The portion of rooftop used for a wick garden must be very nearly flat. If the slope is great enough to cause water to flow, it will continue flowing right off the edge of the cloth. If the slope is just a little too steep for either the wick or shallow pool techniques, we have had success by using a combination of the two. We made a cement rim along the lower edges of the garden only, then covered the entire area to be gardened with a cloth. Where the pool stops the water continues up grade to the rest of the garden because of wicking action. The bucket must be positioned at some point lower than the top edge of the rim, or the pool will overflow.

Capillary mats are sold through greenhouse supply catalogs. Commercial growers of bedding plants place the mat on a flat surface, keep it moistened with nutrient solution, and place pots with cuttings or seeds directly on the mat. (We purchased some of the material and compared it to polyester cloth; we noticed no difference).

It is difficult to imagine a garden that is lighter in weight than a wick garden. When a shallow bed or shallow pool garden has been newly constructed out of undecayed organic matter, it is sometimes tricky to add just the right amount of fertilizer to provide for the needs of both the plants and the microorganisms that are turning the bed into compost. This is not a problem with the wick systems (the rate of decay of the fluffy pile of pine needles is not rapid enough to be much of a factor).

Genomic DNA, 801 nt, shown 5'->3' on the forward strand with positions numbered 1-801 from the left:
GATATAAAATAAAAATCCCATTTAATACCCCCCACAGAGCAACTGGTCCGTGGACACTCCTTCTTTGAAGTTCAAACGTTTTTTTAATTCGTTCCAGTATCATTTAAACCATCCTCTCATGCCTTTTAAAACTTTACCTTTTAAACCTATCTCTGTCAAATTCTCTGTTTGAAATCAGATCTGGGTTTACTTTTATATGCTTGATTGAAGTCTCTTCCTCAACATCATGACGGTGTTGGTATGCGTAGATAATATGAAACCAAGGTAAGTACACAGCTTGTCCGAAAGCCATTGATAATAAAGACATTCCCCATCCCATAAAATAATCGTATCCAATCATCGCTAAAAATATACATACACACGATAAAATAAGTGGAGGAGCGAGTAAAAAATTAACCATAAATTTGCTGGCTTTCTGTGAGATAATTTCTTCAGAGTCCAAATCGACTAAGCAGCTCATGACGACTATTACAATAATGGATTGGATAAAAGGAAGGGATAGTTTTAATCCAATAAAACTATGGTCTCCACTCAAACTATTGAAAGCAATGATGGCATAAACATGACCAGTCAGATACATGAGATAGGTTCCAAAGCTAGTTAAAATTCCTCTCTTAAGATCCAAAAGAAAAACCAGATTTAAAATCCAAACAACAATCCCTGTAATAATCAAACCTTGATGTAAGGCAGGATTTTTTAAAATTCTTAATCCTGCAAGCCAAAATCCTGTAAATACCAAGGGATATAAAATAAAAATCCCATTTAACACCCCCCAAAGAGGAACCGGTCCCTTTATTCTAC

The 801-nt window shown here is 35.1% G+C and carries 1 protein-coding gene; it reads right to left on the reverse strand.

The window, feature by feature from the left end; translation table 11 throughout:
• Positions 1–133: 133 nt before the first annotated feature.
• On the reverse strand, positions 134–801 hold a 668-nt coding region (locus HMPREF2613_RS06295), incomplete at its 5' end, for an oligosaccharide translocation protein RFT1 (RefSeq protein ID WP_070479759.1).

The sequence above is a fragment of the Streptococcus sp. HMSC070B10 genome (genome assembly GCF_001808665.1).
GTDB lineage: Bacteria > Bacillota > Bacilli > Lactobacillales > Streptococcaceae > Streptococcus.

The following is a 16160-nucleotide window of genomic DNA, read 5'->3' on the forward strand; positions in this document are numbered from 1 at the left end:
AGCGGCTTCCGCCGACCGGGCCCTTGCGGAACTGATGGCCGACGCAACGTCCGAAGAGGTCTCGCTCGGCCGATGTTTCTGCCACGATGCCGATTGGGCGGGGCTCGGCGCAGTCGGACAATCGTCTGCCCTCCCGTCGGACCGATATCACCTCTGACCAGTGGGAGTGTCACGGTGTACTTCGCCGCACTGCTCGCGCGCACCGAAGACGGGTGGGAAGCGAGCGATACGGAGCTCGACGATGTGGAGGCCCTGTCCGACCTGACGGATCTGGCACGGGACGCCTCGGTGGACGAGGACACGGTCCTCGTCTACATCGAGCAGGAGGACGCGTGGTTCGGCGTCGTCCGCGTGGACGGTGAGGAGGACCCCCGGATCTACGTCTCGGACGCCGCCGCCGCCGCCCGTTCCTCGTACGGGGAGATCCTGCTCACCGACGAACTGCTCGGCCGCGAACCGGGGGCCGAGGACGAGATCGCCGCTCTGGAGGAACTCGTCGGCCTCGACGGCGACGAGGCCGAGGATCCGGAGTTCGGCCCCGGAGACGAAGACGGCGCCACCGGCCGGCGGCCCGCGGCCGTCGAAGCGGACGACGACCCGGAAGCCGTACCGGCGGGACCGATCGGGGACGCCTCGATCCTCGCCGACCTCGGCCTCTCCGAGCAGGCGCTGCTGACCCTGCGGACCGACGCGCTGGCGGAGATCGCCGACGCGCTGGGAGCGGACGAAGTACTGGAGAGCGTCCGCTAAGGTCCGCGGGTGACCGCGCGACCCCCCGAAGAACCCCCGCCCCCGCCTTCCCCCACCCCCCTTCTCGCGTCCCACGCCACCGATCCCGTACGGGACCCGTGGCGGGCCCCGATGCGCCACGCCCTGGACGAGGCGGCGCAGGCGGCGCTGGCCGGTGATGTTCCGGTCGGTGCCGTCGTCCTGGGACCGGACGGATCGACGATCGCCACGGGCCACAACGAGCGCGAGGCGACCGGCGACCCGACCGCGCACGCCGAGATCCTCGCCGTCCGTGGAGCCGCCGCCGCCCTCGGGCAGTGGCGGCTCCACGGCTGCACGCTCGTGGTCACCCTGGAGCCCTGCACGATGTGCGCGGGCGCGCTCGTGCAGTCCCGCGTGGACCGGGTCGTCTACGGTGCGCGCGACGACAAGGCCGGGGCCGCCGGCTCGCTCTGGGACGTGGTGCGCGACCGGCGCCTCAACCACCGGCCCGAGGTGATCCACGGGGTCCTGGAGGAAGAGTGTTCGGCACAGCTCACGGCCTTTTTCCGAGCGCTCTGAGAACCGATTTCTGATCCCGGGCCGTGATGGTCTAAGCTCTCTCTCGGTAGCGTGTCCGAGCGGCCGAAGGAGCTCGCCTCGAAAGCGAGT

The most serious disadvantage is that the wick method is almost strictly a low-technology hydroponic system. As such, very complete hydroponic fertilizers must be used. This means that not only must the major nutrients (nitrogen, phosphorous and potassium) be supplied in the nutrient solution, but the two minor nutrients (calcium and magnesium) and important micronutrients (iron, manganese, zinc, boron, copper and molybdenum) as well. Other elements may be important to plants but are probably present in sufficiently high concentrations that they do not need to be added.

In some situations community development projects can readily obtain hydroponic fertilizers or the ingredients to mix their own. Making your own is technically not difficult, but could not be done by the average gardener. A little hydroponic fertilizer goes a long way because, unlike field fertilizers, less inert fill is used in making soluble fertilizers. It is not unreasonable to import such fertilizers yourself as long as the project makes economic sense and a steady supply is assured.